My son is almost three and he’s very verbal, be he talks SO LOUDLY, all the time. I am very sensitive to noise and sometimes I feel like I can hardly stand to be around him. Telling him to talk more quietly doesn’t seem to have any effect.
I get migraines and am sensitive to noise then, too. You have my sympathy! I have some ideas for you. It will take some work up front, but you’ll be able to reap the benefits.
Use Play to Help Him Learn
Many of us know that “children learn through play,” but we certainly don’t feel playful when we have a headache and our child’s voice is grating on our nerves. The trick, then, is to use play when you’re NOT annoyed, to help your child develop the capacity for volume control. If he can learn to do it when the two of you are feeling relaxed and connected, he’ll be a lot more likely to be able to do it on command when you’re feeling disconnected.
So, start playing games that incorporate volume control. Weave in the elements of SMILE (Singing, Movement, Imagination, Love, Exaggeration) that help kids feel connected. Start where it will feel easy for him, being loud and exhuberant. You might say, “Let’s be Lions together! ROAR!!!! ROAR!!!!” He’ll likely roar happily alongside of you as the two of you prowl the jungle. Next, tone it down a little. “Now we’re horses, galloping on the plains! Neighhhh!!!!!!” Gallop around together and neigh. Then dial it down another notch: get down on your hands and knees and be sweet kitty cats looking for some petting. Then even further, as quiet little mice looking for some cheese, squeaking quietly. Finally, you can be silent bunnies, sniffing around and nibbling the clover.
Another game you might play could involve talking to each other in different tones of voice. “Let’s play Shouting Talk. HEY JAMIE! WILL YOU GET ME A TOY, PLEASE?!?” Encourage him to play along. Then later, you can have Normal Talk, Quiet Talk, and Whisper Talk. Try having a whole (short) meal in whisper talk, making it fun with lots of eye contact and smiles.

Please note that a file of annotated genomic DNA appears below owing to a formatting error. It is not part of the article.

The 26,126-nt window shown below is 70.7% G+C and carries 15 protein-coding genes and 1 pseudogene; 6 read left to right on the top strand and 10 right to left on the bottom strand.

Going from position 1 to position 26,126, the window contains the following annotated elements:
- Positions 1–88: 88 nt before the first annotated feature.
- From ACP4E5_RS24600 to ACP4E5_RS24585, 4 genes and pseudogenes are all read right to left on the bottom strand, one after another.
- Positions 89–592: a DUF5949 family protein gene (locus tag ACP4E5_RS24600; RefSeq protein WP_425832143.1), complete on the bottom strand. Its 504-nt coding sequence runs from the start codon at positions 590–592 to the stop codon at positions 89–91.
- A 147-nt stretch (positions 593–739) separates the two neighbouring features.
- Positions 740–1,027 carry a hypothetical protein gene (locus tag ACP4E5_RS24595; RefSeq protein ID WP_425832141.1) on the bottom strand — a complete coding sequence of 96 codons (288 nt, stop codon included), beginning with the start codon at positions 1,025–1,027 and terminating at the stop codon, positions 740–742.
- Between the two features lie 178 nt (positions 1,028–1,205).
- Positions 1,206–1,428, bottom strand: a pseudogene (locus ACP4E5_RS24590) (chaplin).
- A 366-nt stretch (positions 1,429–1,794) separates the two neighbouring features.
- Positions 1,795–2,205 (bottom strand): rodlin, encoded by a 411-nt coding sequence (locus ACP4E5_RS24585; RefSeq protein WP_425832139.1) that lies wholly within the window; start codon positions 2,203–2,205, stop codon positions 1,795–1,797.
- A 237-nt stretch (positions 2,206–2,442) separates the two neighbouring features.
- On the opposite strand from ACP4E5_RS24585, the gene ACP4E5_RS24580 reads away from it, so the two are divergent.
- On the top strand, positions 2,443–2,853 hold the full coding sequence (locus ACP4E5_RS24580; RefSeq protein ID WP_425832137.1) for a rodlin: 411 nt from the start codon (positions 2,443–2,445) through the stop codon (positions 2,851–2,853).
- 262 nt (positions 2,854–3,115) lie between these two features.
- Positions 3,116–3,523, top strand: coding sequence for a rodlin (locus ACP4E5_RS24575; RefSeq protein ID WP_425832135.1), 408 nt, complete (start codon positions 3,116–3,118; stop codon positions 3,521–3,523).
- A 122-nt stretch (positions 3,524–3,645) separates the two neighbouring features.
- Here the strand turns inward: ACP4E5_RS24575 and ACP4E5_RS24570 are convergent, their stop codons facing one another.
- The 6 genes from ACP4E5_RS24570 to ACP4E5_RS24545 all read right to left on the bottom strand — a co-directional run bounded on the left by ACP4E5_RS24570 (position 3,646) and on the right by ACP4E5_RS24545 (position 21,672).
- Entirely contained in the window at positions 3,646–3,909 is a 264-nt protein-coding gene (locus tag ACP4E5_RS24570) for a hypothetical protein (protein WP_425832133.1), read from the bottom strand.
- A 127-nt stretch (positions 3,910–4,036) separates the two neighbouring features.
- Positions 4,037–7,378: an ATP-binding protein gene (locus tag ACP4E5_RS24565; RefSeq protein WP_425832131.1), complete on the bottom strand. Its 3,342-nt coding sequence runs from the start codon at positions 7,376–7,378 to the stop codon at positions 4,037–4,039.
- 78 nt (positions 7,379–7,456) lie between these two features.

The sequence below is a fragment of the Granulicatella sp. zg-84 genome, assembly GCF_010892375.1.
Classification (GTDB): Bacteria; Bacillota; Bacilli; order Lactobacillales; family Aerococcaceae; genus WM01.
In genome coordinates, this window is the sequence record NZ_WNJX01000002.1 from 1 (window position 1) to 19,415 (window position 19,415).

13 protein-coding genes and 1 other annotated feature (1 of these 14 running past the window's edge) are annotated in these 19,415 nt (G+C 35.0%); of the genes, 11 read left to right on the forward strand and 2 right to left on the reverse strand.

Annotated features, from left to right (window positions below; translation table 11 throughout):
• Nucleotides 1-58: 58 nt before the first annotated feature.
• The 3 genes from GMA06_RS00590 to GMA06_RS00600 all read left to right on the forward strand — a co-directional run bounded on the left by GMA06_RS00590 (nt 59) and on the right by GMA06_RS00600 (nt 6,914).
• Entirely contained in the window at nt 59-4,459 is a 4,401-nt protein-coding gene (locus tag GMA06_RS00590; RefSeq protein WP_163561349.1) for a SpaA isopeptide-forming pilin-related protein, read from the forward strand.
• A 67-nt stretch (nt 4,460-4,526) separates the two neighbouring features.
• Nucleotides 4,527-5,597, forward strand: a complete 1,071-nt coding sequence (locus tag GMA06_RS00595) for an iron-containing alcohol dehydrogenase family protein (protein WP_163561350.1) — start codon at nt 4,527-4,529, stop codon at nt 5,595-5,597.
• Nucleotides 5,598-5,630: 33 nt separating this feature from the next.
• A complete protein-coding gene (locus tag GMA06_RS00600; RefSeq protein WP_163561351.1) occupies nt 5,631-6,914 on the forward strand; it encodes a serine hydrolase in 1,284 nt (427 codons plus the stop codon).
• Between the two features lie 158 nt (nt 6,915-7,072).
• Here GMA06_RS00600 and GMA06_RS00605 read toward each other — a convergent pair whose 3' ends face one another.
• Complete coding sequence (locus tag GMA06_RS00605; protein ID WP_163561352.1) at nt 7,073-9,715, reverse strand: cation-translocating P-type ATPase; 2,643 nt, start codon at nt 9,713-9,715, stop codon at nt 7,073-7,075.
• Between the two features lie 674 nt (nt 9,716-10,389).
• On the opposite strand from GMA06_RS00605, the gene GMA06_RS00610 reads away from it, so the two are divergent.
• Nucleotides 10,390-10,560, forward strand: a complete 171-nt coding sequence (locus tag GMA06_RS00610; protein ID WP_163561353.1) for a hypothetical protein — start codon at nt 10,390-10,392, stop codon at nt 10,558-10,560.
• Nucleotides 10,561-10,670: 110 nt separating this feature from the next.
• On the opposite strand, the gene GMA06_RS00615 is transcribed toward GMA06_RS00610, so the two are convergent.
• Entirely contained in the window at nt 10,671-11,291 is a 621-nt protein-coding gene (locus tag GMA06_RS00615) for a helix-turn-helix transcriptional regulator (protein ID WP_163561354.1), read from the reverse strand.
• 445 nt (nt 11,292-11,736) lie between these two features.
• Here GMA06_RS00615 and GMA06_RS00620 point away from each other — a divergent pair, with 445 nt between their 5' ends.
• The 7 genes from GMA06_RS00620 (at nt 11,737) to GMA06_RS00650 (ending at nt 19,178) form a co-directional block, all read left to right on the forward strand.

What If He Only Wants to Be Loud?
When you start these fun games, he will likely want to shout when you ask him to whisper. Be sure that you’re giving ample time for him to engage in the loud versions of the game so that he can feel satiated with it, before moving on to quiet. One days when you can’t stand the loudness, you might take the loud parts of the game outdoors, or if you can’t be outdoors for some reason, send him into the bathroom to yell. It’s very loud and echo-y for him. When he comes out, laugh and send him back in for more, until he feels very satisfied with it. Then work to make the quiet parts of the game EXTRA connecting, with soft touch, engaging the imagination, giving affection, being exaggeratedly amazed at how sweet his soft voice is.
Finally, He Can Talk Quietly!
Once he’s good at modulating his volume through play, you’ll be able to start asking him to do it without quite so much support (i.e., when you ask him to speak more quietly). However, just like any request that you make of a toddler or preschooler, if you want him to be able to do it consistently whenever you ask for it, you’ll need to be willing to give him as much or as little support as he needs each time. Yes, this will mean turning it into a game even when you’re feeling annoyed or have a headache. Luckily, your dozens of times of playing it when you WEREN’T annoyed will likely help carry the game. With consistency and practice, you absolutely will be able to say, “Can you please talk more quietly?” and he’ll simply lower his voice.
Warmly, ~Faith Collins
Check out my book, Joyful Toddlers & Preschoolers: Create A Life that You and Your Child Both Love. Read the reviews on Amazon, then come back to my website to buy it for 10% off.